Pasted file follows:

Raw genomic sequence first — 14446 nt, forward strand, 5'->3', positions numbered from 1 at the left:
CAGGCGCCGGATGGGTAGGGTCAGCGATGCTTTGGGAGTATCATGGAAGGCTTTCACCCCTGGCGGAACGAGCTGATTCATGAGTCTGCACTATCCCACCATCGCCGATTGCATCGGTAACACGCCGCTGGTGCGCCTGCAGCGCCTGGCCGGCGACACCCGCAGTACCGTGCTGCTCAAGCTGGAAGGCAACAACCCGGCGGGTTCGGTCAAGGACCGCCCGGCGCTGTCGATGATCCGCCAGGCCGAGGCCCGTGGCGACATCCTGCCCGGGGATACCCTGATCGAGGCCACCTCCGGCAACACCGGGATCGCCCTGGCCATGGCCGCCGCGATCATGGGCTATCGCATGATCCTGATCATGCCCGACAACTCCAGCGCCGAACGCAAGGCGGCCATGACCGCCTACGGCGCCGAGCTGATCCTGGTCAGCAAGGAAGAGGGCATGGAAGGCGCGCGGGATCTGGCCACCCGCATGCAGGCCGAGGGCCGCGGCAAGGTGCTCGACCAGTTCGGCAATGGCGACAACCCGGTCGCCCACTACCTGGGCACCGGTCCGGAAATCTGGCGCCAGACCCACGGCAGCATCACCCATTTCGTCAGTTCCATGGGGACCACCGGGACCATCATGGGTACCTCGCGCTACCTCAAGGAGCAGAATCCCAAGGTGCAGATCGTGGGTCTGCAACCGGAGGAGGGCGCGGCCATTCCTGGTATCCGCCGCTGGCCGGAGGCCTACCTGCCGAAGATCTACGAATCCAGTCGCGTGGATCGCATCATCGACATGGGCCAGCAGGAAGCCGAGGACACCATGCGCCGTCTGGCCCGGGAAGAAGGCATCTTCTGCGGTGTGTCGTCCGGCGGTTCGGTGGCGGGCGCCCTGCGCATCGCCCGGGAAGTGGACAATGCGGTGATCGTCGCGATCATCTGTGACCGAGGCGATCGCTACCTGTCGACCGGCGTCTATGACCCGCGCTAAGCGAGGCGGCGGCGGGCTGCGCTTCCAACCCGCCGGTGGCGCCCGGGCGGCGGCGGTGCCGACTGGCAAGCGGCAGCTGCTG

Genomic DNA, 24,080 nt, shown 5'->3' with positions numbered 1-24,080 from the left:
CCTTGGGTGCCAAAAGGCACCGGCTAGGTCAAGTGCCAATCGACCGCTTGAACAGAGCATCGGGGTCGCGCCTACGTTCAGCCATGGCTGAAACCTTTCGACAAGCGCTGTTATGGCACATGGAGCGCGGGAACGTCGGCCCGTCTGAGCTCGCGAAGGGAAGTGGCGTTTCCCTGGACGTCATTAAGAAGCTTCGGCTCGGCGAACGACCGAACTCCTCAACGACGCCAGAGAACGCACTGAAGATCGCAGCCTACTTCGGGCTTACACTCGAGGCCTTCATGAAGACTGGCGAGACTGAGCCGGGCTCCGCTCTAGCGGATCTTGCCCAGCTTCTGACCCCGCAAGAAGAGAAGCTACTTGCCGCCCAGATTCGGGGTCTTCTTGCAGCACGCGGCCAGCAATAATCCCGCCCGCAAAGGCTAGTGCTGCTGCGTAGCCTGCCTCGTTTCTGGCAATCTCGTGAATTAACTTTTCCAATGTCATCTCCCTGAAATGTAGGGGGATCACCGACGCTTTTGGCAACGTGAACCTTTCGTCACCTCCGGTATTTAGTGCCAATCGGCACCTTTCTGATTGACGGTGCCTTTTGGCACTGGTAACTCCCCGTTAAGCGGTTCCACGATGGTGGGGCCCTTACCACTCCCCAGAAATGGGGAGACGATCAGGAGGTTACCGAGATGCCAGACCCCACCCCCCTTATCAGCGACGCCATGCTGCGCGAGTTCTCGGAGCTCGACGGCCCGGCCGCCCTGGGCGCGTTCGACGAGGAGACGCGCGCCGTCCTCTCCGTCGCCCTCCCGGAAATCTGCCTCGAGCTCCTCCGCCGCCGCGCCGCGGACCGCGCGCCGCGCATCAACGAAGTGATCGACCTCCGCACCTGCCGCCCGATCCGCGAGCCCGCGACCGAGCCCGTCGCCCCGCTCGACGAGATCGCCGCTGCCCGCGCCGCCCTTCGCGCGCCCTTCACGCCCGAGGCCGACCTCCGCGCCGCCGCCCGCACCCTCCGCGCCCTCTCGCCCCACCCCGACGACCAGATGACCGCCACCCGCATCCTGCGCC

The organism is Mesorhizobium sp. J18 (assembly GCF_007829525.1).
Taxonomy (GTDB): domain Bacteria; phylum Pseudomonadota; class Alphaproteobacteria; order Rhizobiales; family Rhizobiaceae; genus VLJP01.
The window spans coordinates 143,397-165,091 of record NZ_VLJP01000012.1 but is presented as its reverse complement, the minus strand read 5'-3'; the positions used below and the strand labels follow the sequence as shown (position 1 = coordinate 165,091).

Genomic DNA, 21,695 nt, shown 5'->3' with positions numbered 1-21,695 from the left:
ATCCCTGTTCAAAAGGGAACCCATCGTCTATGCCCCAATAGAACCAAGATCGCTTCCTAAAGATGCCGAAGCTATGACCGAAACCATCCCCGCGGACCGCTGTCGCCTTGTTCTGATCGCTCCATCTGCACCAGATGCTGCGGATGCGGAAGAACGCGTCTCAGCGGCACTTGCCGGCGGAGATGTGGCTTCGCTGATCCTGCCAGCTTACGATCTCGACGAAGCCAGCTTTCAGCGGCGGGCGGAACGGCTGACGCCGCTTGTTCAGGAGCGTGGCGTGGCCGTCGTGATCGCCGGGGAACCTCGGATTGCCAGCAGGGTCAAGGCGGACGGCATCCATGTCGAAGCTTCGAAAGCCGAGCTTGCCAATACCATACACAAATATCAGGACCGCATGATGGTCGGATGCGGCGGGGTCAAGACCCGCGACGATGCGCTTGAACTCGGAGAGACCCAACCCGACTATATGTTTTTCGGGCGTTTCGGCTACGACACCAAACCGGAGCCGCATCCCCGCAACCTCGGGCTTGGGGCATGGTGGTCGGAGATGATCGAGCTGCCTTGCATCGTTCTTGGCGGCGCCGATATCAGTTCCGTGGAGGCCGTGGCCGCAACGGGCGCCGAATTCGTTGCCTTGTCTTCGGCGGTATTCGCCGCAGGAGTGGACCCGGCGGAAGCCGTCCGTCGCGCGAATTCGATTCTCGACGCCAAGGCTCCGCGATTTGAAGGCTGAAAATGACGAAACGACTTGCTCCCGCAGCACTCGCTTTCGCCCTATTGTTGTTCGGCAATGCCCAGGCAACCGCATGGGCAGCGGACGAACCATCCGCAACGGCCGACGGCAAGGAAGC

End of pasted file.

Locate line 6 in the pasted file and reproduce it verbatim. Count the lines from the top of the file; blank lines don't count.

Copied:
Taxonomy (GTDB): domain Bacteria; phylum Pseudomonadota; class Alphaproteobacteria; order Rhizobiales; family Rhizobiaceae; genus VLJP01.